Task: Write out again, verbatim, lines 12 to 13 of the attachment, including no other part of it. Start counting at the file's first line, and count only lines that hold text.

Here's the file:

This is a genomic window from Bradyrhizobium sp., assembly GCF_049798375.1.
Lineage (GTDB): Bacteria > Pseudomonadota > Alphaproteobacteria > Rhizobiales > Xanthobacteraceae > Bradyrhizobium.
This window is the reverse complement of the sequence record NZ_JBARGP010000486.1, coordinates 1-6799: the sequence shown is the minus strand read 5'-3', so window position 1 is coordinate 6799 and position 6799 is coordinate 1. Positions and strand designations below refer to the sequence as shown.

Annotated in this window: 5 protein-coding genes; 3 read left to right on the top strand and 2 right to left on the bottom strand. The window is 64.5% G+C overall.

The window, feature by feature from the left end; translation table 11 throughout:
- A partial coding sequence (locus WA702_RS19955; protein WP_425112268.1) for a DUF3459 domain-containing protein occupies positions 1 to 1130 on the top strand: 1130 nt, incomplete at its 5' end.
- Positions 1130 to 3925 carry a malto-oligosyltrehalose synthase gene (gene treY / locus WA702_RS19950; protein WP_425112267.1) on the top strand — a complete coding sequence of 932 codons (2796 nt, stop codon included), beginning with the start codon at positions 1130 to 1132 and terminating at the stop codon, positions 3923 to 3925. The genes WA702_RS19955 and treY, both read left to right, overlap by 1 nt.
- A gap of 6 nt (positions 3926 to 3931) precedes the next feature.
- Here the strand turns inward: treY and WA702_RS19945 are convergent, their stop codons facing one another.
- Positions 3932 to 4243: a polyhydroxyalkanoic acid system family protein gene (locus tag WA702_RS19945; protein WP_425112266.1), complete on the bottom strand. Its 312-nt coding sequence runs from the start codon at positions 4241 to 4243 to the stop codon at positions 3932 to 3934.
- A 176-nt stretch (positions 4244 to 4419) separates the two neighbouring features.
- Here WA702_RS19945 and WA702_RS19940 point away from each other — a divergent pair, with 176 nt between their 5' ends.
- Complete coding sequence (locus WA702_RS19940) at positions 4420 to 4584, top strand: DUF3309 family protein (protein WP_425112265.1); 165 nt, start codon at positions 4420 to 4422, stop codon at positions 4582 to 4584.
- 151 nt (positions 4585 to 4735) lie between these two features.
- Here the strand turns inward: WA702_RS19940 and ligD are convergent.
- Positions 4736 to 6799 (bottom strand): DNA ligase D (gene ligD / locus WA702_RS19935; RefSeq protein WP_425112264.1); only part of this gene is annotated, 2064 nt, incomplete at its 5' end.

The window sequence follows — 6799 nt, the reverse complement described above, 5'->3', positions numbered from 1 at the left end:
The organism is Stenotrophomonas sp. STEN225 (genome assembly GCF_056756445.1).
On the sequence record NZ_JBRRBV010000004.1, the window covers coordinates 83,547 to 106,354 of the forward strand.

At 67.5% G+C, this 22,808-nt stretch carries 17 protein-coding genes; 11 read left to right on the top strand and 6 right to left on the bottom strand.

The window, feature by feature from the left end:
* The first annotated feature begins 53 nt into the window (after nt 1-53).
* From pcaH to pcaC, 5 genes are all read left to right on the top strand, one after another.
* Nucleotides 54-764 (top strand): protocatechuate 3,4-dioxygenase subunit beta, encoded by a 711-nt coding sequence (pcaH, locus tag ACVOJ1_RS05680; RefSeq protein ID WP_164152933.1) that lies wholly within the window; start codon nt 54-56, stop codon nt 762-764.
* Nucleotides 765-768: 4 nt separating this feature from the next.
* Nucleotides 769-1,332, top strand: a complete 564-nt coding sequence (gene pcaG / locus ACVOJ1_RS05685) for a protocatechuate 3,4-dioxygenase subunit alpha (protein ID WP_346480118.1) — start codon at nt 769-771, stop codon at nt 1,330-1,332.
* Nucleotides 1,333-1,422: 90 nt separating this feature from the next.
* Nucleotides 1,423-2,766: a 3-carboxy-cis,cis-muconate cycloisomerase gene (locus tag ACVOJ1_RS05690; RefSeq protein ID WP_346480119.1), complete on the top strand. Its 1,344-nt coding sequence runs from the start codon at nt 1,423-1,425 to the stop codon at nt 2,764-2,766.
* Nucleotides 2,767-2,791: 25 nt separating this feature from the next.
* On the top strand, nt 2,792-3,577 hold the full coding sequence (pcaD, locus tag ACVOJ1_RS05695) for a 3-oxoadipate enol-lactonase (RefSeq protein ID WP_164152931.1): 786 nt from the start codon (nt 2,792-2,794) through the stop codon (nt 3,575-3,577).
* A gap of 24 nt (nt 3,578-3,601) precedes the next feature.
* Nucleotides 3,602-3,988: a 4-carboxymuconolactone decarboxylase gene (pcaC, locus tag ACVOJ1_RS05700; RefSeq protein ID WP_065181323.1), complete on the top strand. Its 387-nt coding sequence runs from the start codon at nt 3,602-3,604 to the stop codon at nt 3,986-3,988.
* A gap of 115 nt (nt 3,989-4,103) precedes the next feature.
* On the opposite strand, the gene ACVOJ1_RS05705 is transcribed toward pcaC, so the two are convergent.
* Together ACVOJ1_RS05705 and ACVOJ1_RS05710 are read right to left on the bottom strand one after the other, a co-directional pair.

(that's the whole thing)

- Here WA702_RS19945 and WA702_RS19940 point away from each other — a divergent pair, with 176 nt between their 5' ends.
- Complete coding sequence (locus WA702_RS19940) at positions 4420 to 4584, top strand: DUF3309 family protein (protein WP_425112265.1); 165 nt, start codon at positions 4420 to 4422, stop codon at positions 4582 to 4584.